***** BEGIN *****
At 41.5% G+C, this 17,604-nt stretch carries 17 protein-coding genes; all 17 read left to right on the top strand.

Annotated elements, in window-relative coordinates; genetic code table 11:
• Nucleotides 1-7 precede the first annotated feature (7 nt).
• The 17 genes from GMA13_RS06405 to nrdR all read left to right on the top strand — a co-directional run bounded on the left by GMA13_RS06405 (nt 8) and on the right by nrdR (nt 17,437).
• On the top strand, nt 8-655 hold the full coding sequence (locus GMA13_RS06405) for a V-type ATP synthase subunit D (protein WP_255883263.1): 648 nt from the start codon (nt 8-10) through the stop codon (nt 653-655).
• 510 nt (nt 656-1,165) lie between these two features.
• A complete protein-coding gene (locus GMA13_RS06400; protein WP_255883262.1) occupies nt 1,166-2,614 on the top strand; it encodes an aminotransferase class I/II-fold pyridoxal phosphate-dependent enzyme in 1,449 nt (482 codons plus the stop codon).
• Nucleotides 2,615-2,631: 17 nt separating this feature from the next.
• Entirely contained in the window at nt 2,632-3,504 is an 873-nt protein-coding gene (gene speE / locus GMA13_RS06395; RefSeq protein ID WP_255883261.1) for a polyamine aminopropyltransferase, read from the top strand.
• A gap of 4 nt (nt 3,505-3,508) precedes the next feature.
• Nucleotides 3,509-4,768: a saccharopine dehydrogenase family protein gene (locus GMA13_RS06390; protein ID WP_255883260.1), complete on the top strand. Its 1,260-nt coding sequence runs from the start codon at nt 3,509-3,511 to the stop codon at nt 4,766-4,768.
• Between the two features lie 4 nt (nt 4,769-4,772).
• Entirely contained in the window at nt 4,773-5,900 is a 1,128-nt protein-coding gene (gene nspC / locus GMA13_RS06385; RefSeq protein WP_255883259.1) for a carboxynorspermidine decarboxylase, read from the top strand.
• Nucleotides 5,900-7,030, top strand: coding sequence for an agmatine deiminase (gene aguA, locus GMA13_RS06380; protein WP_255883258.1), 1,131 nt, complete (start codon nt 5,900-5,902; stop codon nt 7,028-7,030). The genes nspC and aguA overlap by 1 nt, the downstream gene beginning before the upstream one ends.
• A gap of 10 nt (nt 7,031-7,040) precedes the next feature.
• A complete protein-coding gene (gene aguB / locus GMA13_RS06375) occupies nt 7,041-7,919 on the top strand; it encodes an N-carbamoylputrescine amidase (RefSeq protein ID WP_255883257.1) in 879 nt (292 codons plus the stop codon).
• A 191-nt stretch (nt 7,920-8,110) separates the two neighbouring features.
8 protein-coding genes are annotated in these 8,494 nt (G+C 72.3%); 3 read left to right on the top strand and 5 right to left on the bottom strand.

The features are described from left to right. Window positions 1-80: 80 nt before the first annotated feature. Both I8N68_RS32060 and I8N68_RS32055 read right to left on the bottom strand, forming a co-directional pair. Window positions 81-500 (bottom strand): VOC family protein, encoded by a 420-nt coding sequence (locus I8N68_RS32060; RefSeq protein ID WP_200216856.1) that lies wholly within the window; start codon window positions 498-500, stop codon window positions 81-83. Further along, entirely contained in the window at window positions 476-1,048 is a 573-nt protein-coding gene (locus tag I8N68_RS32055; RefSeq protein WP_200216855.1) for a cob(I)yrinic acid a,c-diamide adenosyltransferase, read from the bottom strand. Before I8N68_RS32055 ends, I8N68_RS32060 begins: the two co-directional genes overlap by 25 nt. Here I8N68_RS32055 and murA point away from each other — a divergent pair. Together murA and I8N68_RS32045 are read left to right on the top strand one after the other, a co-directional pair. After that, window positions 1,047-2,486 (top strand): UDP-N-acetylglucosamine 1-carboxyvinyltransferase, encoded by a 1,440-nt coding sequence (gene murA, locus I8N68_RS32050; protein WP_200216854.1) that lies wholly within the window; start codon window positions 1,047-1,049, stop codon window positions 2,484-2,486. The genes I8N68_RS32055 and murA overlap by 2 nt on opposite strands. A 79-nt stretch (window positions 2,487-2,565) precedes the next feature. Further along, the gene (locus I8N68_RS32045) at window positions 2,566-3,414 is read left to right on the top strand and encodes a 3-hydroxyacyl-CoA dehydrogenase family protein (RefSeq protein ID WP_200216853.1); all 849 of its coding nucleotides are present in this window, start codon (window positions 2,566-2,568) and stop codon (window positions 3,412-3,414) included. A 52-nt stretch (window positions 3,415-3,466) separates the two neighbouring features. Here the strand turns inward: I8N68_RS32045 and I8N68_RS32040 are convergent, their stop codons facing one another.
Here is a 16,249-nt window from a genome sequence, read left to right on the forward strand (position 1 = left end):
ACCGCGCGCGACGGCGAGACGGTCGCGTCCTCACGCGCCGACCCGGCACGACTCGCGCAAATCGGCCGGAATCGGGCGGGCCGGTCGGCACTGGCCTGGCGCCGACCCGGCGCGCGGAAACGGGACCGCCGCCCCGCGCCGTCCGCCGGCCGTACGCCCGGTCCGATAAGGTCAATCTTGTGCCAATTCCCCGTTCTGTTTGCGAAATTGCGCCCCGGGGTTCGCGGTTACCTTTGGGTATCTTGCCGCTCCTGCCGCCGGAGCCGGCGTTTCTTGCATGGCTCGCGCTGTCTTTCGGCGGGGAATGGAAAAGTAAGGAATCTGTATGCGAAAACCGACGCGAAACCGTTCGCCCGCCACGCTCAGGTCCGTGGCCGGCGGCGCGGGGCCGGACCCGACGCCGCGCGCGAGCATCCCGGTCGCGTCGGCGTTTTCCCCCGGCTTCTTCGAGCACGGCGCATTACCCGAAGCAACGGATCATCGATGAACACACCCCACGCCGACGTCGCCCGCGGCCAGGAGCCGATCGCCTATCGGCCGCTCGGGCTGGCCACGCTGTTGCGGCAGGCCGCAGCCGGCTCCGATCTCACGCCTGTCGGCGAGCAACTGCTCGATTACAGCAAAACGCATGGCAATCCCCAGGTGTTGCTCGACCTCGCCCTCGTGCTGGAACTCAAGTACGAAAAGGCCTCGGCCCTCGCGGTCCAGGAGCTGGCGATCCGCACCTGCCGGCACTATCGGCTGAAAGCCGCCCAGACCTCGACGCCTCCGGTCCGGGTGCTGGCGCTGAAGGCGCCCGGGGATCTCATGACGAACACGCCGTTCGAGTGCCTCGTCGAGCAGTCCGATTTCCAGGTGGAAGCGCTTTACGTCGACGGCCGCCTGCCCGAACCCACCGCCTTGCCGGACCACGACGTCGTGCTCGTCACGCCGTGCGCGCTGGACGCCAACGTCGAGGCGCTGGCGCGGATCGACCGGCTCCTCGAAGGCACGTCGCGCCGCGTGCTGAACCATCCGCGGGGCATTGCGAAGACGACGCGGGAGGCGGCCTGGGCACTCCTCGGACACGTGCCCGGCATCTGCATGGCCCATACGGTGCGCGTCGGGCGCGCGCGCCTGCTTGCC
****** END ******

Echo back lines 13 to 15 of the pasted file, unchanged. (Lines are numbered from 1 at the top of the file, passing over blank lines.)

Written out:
• Entirely contained in the window at nt 4,773-5,900 is a 1,128-nt protein-coding gene (gene nspC / locus GMA13_RS06385; RefSeq protein WP_255883259.1) for a carboxynorspermidine decarboxylase, read from the top strand.
• Nucleotides 5,900-7,030, top strand: coding sequence for an agmatine deiminase (gene aguA, locus GMA13_RS06380; protein WP_255883258.1), 1,131 nt, complete (start codon nt 5,900-5,902; stop codon nt 7,028-7,030). The genes nspC and aguA overlap by 1 nt, the downstream gene beginning before the upstream one ends.
• A gap of 10 nt (nt 7,031-7,040) precedes the next feature.